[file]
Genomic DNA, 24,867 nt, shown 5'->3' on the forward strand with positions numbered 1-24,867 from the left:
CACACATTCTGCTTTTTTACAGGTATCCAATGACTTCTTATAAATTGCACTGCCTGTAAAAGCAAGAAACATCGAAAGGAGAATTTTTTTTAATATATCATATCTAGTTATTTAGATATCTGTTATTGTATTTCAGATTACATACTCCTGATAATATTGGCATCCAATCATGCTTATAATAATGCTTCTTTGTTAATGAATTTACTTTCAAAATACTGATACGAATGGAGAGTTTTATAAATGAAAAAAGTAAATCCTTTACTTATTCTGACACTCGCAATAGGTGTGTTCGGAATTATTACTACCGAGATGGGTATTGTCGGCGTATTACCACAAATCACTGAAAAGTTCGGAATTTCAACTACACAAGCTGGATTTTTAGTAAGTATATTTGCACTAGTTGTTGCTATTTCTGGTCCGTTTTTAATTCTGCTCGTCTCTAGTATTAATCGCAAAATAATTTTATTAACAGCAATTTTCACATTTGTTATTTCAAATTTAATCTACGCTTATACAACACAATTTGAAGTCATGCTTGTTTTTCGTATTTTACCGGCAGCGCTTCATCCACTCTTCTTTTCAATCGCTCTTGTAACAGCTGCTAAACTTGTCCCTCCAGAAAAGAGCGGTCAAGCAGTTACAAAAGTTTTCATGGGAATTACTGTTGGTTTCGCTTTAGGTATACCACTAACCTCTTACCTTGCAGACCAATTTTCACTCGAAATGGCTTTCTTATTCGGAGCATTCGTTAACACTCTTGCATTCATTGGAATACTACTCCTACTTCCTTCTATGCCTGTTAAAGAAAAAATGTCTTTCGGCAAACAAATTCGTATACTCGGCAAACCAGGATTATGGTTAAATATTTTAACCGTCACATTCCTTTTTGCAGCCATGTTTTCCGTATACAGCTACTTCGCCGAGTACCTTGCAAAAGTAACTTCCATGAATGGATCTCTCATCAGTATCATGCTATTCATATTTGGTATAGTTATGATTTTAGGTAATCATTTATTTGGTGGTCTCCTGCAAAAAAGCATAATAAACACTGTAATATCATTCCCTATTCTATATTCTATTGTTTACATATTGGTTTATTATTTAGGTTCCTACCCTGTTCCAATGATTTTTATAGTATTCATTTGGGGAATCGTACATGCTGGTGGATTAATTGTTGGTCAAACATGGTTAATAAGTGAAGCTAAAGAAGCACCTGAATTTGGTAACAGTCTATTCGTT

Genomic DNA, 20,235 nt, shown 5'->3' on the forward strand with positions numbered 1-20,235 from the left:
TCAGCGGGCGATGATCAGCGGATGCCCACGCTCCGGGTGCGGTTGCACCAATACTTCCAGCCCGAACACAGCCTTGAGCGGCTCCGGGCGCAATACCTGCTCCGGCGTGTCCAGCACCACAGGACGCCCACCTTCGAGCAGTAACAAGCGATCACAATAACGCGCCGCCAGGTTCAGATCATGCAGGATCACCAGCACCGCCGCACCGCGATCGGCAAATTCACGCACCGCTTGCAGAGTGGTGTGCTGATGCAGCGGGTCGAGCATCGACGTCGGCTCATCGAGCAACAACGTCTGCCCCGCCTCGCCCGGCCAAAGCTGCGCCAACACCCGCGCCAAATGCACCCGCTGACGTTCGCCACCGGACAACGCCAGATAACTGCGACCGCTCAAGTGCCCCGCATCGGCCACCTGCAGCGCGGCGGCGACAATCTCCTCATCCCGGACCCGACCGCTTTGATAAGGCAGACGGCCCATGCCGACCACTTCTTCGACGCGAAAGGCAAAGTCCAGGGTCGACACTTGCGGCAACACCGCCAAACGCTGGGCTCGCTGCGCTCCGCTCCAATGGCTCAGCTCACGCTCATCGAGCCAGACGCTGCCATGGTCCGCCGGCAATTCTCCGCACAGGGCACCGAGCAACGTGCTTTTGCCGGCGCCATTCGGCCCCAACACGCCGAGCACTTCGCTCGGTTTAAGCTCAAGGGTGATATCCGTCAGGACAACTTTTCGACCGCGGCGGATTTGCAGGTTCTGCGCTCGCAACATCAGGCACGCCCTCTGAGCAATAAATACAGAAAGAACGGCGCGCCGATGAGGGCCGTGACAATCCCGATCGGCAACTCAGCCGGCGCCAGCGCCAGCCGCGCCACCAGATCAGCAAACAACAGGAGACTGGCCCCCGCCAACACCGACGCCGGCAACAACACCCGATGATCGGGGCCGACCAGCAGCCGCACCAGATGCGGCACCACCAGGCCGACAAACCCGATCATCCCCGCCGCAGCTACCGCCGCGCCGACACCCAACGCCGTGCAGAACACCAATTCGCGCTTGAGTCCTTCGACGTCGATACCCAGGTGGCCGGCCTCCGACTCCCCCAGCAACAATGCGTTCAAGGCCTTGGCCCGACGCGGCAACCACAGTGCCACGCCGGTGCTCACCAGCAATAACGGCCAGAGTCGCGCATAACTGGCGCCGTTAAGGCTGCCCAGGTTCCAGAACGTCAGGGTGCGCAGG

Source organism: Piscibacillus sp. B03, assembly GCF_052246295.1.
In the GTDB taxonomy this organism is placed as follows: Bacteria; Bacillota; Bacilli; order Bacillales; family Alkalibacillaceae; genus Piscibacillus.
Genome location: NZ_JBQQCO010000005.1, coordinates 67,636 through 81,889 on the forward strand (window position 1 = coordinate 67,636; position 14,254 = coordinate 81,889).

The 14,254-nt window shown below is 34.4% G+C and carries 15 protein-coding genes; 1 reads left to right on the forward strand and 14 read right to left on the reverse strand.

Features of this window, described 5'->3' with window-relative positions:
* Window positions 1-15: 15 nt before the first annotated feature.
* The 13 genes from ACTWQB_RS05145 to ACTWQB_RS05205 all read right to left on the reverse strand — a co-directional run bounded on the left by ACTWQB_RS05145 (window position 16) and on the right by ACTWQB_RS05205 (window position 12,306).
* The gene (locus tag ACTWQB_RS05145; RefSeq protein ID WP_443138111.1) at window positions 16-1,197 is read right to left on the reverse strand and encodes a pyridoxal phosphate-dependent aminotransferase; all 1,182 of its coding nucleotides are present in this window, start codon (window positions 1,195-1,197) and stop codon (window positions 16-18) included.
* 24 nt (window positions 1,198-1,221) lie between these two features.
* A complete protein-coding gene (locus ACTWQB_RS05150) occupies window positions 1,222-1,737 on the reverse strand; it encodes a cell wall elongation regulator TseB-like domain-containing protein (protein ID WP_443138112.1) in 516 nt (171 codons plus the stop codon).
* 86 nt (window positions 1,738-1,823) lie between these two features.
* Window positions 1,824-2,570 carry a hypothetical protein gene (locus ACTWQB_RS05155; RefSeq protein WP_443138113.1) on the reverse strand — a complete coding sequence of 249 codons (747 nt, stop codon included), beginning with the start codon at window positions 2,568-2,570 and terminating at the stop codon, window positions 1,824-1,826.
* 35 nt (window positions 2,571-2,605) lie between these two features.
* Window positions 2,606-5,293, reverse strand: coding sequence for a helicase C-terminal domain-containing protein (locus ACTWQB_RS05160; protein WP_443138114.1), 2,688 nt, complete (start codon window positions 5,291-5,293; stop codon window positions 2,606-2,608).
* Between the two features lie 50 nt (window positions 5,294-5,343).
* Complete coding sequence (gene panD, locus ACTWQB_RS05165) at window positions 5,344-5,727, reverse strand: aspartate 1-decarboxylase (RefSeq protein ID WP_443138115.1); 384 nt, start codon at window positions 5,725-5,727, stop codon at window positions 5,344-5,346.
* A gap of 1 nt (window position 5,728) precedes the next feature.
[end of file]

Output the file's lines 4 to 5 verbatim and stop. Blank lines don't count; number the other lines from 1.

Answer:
TCAGCGGGCGATGATCAGCGGATGCCCACGCTCCGGGTGCGGTTGCACCAATACTTCCAGCCCGAACACAGCCTTGAGCGGCTCCGGGCGCAATACCTGCTCCGGCGTGTCCAGCACCACAGGACGCCCACCTTCGAGCAGTAACAAGCGATCACAATAACGCGCCGCCAGGTTCAGATCATGCAGGATCACCAGCACCGCCGCACCGCGATCGGCAAATTCACGCACCGCTTGCAGAGTGGTGTGCTGATGCAGCGGGTCGAGCATCGACGTCGGCTCATCGAGCAACAACGTCTGCCCCGCCTCGCCCGGCCAAAGCTGCGCCAACACCCGCGCCAAATGCACCCGCTGACGTTCGCCACCGGACAACGCCAGATAACTGCGACCGCTCAAGTGCCCCGCATCGGCCACCTGCAGCGCGGCGGCGACAATCTCCTCATCCCGGACCCGACCGCTTTGATAAGGCAGACGGCCCATGCCGACCACTTCTTCGACGCGAAAGGCAAAGTCCAGGGTCGACACTTGCGGCAACACCGCCAAACGCTGGGCTCGCTGCGCTCCGCTCCAATGGCTCAGCTCACGCTCATCGAGCCAGACGCTGCCATGGTCCGCCGGCAATTCTCCGCACAGGGCACCGAGCAACGTGCTTTTGCCGGCGCCATTCGGCCCCAACACGCCGAGCACTTCGCTCGGTTTAAGCTCAAGGGTGATATCCGTCAGGACAACTTTTCGACCGCGGCGGATTTGCAGGTTCTGCGCTCGCAACATCAGGCACGCCCTCTGAGCAATAAATACAGAAAGAACGGCGCGCCGATGAGGGCCGTGACAATCCCGATCGGCAACTCAGCCGGCGCCAGCGCCAGCCGCGCCACCAGATCAGCAAACAACAGGAGACTGGCCCCCGCCAACACCGACGCCGGCAACAACACCCGATGATCGGGGCCGACCAGCAGCCGCACCAGATGCGGCACCACCAGGCCGACAAACCCGATCATCCCCGCCGCAGCTACCGCCGCGCCGACACCCAACGCCGTGCAGAACACCAATTCGCGCTTGAGTCCTTCGACGTCGATACCCAGGTGGCCGGCCTCCGACTCCCCCAGCAACAATGCGTTCAAGGCCTTGGCCCGACGCGGCAACCACAGTGCCACGCCGGTGCTCACCAGCAATAACGGCCAGAGTCGCGCATAACTGGCGCCGTTAAGGCTGCCCAGGTTCCAGAACGTCAGGGTGCGCAGG

Source organism: Piscibacillus sp. B03, assembly GCF_052246295.1.